Year Established: 2019 Start Date: 2019-06-01 End Date: 2020-05-31
Total Federal Funds: $5,125 Total Non-Federal Funds: $28,058
Principal Investigators: Jennifer McIntosh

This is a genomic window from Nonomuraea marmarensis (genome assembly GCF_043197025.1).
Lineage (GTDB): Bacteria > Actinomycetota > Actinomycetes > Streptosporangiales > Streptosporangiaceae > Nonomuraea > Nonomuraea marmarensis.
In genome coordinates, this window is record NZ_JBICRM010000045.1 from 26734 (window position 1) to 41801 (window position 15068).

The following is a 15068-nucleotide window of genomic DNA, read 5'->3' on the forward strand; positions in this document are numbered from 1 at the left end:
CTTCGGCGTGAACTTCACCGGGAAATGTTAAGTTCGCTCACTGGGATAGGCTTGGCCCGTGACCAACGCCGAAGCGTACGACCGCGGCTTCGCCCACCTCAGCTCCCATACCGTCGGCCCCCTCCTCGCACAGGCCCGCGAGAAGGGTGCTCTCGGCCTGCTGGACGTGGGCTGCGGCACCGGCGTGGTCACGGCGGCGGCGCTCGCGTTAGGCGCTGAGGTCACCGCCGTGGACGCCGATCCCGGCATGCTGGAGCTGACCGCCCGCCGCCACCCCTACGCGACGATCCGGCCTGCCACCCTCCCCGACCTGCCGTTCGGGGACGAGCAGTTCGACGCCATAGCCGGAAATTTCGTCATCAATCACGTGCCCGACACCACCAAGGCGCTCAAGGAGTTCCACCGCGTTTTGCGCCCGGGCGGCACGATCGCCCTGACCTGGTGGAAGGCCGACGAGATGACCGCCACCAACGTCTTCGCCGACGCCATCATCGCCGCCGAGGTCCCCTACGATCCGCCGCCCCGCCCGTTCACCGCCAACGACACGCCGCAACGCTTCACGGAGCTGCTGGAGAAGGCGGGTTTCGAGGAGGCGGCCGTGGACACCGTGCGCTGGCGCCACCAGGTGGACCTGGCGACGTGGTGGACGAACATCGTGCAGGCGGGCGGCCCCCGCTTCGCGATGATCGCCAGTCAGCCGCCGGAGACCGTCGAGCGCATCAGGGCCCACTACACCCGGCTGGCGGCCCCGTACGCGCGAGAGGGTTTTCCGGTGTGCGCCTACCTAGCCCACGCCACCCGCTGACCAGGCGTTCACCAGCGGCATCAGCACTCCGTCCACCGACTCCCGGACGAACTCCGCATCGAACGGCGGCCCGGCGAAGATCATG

Abstract: In the winter of 2014, the Town Manager of Patagonia in southeastern Arizona issued a â€œwater alertâ€ due to the declining groundwater table (Reibslager, 2014). The decreasing groundwater levels, coupled with changing recharge conditions due to climate change and increasing demands on groundwater from planned mining activity have local residents concerned about future groundwater and surface water flow conditions. Protecting groundwater resources in the Sonoita Creek Basin is integral to the work of over 30 stakeholder groups in the area. The Town of Patagoniaâ€™s water supply and the perennial flow of Sonoita Creek are dependent upon groundwater flow. In an effort to better understand and monitor groundwater within the basin, first a better understanding of the complicated hydrology of the Patagonia Mountains must be developed. Through analysis of Tritium, Oxygen-18 and Carbon-14 isotopes, groundwater age will be determined. Knowing the age of groundwater will help conceptualize water movement within the aquifer and vulnerable wells and springs will be identified for additional sampling. The long-term goal of the proposed work is to develop a monitoring plan that is within a local citizen science groupâ€™s resources, capabilities and level of enthusiasm, and to lead the group towards understanding the hydrology of their region. The plan will guide residents within the Sonoita Creek Basin to strategically monitor the behavior of the aquifer around Harshaw Creek, a tributary of Sonoita Creek with its headwaters in the Patagonia Mountains, and other vulnerable tributaries. The data collected by the group will inform future hydrologic studies within the basin and aid in making management decisions around water use by the Town Council. In addition, the project will empower stakeholders and well owners to be vigilant about monitoring their water supply through documenting and monitoring the effects of varying precipitation and groundwater use on spring flow and the groundwater table.